Monday, January 7, 2008

Presidential Design and Carpet


My initial memory of a presidential election took place in my first grade classroom in 1988. I was six, Ronald Reagan was leaving office, and Weekly Reader had featured photos of contenders George H. W. Bush and Michael Dukakis that week, along with a poll for us to take in our classrooms. As many people do, I (very solemnly and self-importantly) voted based on how nice I thought the candidates looked. And because my choice, Bush, was elected to office a few months later, I believed that somehow, I had a mystical sway in his election.

For me, this aura of mystery has never really left the White House. I’m so far removed from the president and his family that they seem almost unreal. Do they swap stories around the dinner table? Do they have to walk the family dog in the pouring rain? Do they ever have to clean the bathtub?

Recently, my curiosity was mildly alleviated when I came across a Washington Post story from 2006 about President George W. Bush. Unbeknownst to me, each president designs a carpet for the Oval Office when he (or she?) is elected to office. According to this particular article, President Bush is just like many men in the U.S. – he turned to his wife to help him decorate. Apparently, the presidential family is closer to normal than I suspected.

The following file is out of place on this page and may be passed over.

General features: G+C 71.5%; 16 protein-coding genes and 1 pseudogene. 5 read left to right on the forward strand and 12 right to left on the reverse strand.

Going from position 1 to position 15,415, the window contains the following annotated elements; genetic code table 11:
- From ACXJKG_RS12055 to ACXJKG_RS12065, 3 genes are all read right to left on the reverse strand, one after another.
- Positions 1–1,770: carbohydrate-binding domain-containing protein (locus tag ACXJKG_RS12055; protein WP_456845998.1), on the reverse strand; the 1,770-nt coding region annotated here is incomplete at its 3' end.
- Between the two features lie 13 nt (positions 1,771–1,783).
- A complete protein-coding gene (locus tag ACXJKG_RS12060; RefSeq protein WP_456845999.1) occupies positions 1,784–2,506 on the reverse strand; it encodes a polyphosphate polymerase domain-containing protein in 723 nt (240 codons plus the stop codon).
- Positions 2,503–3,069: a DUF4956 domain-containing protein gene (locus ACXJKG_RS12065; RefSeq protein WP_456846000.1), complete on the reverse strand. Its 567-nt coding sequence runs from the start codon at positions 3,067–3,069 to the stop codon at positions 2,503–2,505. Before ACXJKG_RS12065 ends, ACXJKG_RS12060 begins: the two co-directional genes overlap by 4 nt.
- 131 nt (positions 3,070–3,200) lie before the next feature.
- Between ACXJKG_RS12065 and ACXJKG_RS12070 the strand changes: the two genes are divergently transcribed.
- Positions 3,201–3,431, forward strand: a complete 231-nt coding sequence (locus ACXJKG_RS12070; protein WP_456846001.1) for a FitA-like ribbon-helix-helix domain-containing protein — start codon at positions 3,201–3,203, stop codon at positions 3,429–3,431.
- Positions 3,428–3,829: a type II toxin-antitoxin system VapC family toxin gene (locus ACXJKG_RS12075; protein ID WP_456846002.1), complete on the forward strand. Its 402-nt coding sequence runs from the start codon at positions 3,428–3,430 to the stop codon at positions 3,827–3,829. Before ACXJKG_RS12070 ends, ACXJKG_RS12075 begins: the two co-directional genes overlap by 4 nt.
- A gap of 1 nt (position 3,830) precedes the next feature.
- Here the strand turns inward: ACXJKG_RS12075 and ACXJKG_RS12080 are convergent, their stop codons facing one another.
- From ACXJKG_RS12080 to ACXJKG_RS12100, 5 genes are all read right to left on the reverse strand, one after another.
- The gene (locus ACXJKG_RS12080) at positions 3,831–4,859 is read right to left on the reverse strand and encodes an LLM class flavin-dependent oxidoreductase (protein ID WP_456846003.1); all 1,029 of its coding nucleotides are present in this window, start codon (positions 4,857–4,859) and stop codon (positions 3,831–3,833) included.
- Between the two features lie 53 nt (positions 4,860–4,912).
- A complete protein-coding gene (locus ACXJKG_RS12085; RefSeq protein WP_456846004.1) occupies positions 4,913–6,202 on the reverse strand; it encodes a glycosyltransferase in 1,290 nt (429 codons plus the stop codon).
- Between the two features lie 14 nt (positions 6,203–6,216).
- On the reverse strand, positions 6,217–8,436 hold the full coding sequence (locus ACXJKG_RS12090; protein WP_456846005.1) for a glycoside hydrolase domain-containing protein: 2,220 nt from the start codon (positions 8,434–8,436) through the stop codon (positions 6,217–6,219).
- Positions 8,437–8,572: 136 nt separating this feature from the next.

President Bush’s only stipulation about the carpet was that it would reflect him as an “optimistic person.” So the First Lady designed the carpet with yellow sunbeams emanating from the presidential seal in the center, the one consistent design element in all Oval Office carpets to date. According to the Washington Post article, President Bush really likes his carpet. Translation: he loves his carpet. The White House communications director is quoted as saying that the carpet is a constant source of conversation for him; mentions of the carpet come up in tours, in interviews and even online. Because of the bright yellow color and the rays of sun, the carpet truly reflects the optimism the President wanted to convey.

It’s strange, but this carpet comforts me somehow. The President of the United States has such a high-pressure job, his family must really feel the strain of his position. But even under all that weight, he can still be happy about his sunny yellow carpet, and use it as a metaphor for life. It just shows that even the things that seem small, like flooring and color selection, can make a big impact on mood and outlook.

The next time you redecorate, consider the Oval Office carpet. In your own home, do you want to feel cheerful and optimistic? Relaxed and content? Color alone can have a huge impact, and coupled with design, your d├ęcor can say a great deal about who you are.

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